'WiFi'에 해당되는 글 5건
- 2012.01.04 WiFi Protected Setup PIN brute force vulnerability
- 2011.04.19 윈도우 커멘드라인 명령 패킷 스니퍼 RawCap
- 2010.11.11 Android Packet Sniffer Android-Arts
OverviewThe WiFi Protected Setup (WPS) PIN is susceptible to a brute force attack. A design flaw that exists in the WPS specification for the PIN authentication significantly reduces the time required to brute force the entire PIN because it allows an attacker to know when the first half of the 8 digit PIN is correct. The lack of a proper lock out policy after a certain number of failed attempts to guess the PIN on some wireless routers makes this brute force attack that much more feasible.
I. DescriptionWiFi Protected Setup (WPS) is a computing standard created by the WiFi Alliance to ease the setup and securing of a wireless home network. WPS contains an authentication method called "external registrar" that only requires the router's PIN. By design this method is susceptible to brute force attacks against the PIN.
When the PIN authentication fails the access point will send an EAP-NACK message back to the client. The EAP-NACK messages are sent in a way that an attacker is able to determine if the first half of the PIN is correct. Also, the last digit of the PIN is known because it is a checksum for the PIN. This design greatly reduces the number of attempts needed to brute force the PIN. The number of attempts goes from 108 to 104 + 103 which is 11,000 attempts in total.
It has been reported that some wireless routers do not implement any kind of lock out policy for brute force attempts. This greatly reduces the time required to perform a successful brute force attack. It has also been reported that some wireless routers resulted in a denial-of-service condition because of the brute force attempt and required a reboot.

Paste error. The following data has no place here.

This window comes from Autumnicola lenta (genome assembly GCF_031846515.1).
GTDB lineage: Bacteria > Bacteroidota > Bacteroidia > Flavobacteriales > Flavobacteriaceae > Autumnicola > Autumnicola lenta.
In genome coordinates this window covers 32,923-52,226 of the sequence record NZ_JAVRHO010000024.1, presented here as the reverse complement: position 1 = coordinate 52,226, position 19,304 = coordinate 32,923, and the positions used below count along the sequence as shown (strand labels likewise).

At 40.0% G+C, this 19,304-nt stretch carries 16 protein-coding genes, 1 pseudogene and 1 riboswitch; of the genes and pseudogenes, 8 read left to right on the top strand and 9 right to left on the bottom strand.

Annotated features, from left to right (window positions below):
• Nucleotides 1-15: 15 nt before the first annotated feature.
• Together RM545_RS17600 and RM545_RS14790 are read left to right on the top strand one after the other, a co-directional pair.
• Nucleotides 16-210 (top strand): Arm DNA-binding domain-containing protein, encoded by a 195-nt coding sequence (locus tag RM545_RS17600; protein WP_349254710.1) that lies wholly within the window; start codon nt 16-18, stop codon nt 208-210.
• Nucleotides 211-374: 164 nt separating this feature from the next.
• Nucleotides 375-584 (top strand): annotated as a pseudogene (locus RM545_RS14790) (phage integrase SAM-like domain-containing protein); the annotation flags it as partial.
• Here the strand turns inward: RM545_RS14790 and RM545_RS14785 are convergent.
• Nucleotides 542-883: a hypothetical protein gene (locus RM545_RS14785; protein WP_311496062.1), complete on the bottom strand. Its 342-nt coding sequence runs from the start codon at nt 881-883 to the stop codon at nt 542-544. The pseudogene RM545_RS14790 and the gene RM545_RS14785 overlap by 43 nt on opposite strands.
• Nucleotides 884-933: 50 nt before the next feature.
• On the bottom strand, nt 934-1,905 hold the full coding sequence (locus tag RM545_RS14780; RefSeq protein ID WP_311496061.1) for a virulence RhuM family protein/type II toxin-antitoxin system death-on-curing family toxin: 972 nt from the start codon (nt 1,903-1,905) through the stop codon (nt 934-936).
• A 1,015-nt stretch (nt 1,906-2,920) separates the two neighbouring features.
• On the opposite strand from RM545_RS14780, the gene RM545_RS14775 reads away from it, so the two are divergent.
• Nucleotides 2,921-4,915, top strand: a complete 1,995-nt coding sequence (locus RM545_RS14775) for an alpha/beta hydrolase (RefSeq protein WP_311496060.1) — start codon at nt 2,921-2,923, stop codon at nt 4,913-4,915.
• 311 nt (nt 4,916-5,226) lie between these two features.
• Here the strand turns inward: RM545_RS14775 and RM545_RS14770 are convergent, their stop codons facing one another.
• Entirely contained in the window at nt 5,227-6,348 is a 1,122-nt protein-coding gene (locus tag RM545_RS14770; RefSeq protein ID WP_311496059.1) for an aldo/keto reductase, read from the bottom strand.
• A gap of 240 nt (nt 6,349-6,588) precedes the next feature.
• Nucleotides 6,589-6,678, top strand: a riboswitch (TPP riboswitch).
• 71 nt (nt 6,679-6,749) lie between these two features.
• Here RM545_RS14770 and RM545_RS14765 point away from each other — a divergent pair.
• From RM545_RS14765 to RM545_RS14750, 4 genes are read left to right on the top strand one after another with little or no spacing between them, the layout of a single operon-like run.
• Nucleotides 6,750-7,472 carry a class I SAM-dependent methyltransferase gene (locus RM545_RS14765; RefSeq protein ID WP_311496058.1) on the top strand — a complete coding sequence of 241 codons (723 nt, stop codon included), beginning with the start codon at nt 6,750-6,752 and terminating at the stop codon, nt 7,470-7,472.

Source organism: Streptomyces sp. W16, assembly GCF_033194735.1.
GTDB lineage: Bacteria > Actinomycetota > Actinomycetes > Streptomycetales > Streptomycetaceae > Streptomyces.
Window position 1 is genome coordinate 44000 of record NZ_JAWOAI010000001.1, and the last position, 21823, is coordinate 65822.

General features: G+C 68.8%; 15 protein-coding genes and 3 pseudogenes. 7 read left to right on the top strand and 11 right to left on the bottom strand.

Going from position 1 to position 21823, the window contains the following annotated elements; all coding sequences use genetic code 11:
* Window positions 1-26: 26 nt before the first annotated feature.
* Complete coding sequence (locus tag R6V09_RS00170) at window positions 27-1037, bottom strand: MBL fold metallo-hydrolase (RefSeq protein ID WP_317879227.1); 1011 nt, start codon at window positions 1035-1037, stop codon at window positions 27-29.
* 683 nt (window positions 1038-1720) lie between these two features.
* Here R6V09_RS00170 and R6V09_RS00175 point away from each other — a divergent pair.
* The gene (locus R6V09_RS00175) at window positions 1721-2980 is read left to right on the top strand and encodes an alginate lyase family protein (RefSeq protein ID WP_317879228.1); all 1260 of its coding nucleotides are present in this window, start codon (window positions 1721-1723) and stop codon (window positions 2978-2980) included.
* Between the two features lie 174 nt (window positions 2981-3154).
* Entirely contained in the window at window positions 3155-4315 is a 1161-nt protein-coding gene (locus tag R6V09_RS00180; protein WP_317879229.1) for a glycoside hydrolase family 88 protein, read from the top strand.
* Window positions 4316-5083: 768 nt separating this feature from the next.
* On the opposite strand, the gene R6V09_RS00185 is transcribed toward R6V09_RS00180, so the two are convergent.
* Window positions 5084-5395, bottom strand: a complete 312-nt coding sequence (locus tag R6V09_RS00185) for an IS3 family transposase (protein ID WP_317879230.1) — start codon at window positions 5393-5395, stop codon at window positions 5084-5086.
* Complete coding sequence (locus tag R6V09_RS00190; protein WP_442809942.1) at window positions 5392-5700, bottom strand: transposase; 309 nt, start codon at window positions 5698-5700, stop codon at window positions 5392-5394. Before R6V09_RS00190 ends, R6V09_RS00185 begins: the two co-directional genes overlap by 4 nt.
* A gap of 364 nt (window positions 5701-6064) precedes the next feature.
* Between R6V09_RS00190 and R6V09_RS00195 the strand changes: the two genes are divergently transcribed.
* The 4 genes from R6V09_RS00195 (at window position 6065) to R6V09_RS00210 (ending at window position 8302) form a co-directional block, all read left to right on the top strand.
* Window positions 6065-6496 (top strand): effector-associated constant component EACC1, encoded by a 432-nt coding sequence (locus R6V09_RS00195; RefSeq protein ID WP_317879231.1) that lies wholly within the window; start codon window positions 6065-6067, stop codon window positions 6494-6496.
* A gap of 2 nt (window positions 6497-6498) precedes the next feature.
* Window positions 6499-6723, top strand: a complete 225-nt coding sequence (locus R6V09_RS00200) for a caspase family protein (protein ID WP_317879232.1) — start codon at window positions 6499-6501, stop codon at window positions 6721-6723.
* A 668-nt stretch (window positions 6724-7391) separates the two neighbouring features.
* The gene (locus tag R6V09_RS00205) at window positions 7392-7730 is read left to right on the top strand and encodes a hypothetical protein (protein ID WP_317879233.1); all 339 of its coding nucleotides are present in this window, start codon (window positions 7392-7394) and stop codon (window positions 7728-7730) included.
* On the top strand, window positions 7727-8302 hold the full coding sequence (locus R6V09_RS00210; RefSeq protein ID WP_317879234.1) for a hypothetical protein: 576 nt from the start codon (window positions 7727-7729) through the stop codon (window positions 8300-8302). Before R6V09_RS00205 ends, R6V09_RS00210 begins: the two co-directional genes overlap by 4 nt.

III. SolutionWe are currently unaware of a practical solution to this problem.
Although the following will not mitigate this specific vulnerability, best practices also recommend only using WPA2 encryption with a strong password, disabling UPnP, and enabling MAC address filtering so only trusted computers and devices can connect to the wireless network.
|Vendor||Status||Date Notified||Date Updated|
|D-Link Systems, Inc.||Affected||2011-12-05||2011-12-27|
|Linksys (A division of Cisco Systems)||Affected||2011-12-05||2011-12-27|
Thanks to Stefan Viehböck for reporting this vulnerability.
This document was written by Jared Allar.
Properties of RawCap:
- Can sniff any interface that has got an IP address, including 127.0.0.1 (localhost/loopback)
- RawCap.exe is just 17 kB
- No external libraries or DLL's needed other than .NET Framework 2.0
- No installation required, just download RawCap.exe and sniff
- Can sniff most interface types, including WiFi and PPP interfaces
- Minimal memory and CPU load
- Reliable and simple to use
You will need to have administrator privileges to run RawCap.
An alternative to supplying the interface number is to supply the IP address of the prefered interface instead, i.e. like this:
Interactive Console Dialog
You can also start RawCap without any arguments, this will leave you with an interactive dialog:
Raw sockets limitations in Vista and Win7
Due to current limitations in the raw sockets implementations for Windows Vista and Windows 7 we suggest running RawCap on Windows XP. The main problem with raw socket sniffing in Vista and Win7 is that you might not receive either incoming packets (Win7) or outgoing packets (Vista).
You can download RawCap.exe here.
출처 : http://sites.google.com/site/androidarts